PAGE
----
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1 Introduction

The ultimate goal of software development using algebraic specifications is to get a program that meets a formal specification. By showing that a program meets a given specification, as a side-effect the specification is proven to be consistent.

No formal relation of CASL to existing programming languages has been worked out yet. In the literature, there are three approaches:

  1. Restrict the expressibility of the specification language in such a way that it becomes executable. This approach was taken by OBJ3. The main argument against this approach is that it mixes up specification and programming: while specifications should be clear and easy to understand, programs should be efficient. Practice shows that you can hardly have both. Thus executable specification languages lead to a lack of clarity due to lack of expressiveness.
  2. Build a specification language over a programming language. The prominent example here is Extended ML, which is built over Standard ML. The main critical point seems here to be the immense complexity of the (semantics of the) language.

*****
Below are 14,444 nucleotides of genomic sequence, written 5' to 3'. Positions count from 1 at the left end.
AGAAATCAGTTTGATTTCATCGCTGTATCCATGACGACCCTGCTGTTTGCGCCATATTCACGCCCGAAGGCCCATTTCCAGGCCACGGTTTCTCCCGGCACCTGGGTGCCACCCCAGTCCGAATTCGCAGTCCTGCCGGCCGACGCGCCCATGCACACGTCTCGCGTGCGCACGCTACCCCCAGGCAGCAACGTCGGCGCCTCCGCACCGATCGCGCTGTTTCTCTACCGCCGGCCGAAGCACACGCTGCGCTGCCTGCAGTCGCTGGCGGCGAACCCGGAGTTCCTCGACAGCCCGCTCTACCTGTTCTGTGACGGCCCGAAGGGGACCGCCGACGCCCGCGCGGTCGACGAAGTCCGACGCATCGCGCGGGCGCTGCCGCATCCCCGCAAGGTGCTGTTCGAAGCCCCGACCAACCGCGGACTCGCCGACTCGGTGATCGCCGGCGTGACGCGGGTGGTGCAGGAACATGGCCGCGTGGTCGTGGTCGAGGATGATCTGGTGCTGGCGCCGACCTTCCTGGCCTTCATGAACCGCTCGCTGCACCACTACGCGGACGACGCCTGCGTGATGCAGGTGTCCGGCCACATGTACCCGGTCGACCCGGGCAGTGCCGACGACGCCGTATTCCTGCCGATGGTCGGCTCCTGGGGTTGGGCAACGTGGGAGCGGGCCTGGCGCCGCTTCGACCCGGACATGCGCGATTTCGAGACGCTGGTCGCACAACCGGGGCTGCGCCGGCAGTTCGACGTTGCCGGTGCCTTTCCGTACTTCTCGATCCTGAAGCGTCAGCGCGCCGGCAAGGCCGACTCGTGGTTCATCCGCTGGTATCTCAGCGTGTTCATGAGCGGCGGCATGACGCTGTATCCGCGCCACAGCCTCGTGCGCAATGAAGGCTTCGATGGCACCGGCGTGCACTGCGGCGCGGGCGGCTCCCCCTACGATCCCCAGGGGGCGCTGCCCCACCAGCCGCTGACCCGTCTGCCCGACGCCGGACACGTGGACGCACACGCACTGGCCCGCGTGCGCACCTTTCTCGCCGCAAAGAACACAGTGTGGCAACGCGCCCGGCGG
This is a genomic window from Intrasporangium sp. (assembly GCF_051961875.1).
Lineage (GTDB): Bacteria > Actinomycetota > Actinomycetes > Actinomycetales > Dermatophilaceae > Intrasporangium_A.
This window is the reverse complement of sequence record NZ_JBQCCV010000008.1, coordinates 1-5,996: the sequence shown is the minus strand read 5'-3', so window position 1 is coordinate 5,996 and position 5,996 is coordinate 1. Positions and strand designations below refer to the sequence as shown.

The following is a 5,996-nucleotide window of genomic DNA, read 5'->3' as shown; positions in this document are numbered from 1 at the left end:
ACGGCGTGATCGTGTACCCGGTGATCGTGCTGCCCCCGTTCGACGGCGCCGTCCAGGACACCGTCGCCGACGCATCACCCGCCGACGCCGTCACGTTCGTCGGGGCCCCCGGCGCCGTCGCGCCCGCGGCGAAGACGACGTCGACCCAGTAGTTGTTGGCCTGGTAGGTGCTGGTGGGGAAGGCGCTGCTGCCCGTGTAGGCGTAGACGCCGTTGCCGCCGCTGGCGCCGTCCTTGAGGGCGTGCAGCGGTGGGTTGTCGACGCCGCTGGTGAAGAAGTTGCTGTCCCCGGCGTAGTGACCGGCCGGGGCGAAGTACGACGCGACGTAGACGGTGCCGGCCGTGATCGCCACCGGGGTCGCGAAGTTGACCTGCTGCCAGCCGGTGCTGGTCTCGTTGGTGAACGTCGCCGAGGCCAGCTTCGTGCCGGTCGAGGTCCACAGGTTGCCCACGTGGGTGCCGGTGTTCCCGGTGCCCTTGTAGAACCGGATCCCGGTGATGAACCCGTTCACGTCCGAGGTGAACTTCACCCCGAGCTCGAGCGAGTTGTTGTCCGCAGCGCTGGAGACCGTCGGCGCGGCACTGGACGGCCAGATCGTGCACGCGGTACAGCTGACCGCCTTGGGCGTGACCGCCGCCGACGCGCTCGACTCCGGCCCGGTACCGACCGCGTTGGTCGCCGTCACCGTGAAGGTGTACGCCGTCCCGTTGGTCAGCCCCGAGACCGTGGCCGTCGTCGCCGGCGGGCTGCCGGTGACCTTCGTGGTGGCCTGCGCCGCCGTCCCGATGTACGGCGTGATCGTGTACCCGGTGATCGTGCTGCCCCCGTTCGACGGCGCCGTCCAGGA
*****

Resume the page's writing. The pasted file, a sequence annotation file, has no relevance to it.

3. Semantically link a specification and a programming language, for example by extracting an algebra from the denotation of a program in order to be able to define what it means that a program meets a specification. With this semantical basis, one can then prove that a program meets a specification. Larch has (apart from the Larch shared language that is comparable to CASL) explicit interface languages to different programming languages that allow to fiddle with the not-so algebraic details of programming languages (like exceptions and procedures) and to describe how algebras are extracted form programs (two-tiered approach).
  4. Semantically link a specification and a programming language and define transformations from the specification to the programming language (and, of course, transformations within both languages). Software development then becomes application of transformation.
In this note, we identify sublanguages of CASL in which can serve as domains of transformations to functional programming languages. Each specification in these sublanguages These design specifications can be considered to be abstract "programs". Of course, this approach is not intended to replace the formal bridge from CASL to programming languages: Only some very limited aspects of functional programming languages can be covered. In general, one wants to write functional programs using also more sophisticated aspects of functional programming languages. But the advantage of this approach is that these "programs" are independent of any particular programming language.
CoFI Note: L-9 --Version 1.0-- 21 March 1998.
Comments to till@informatik.uni-bremen.de

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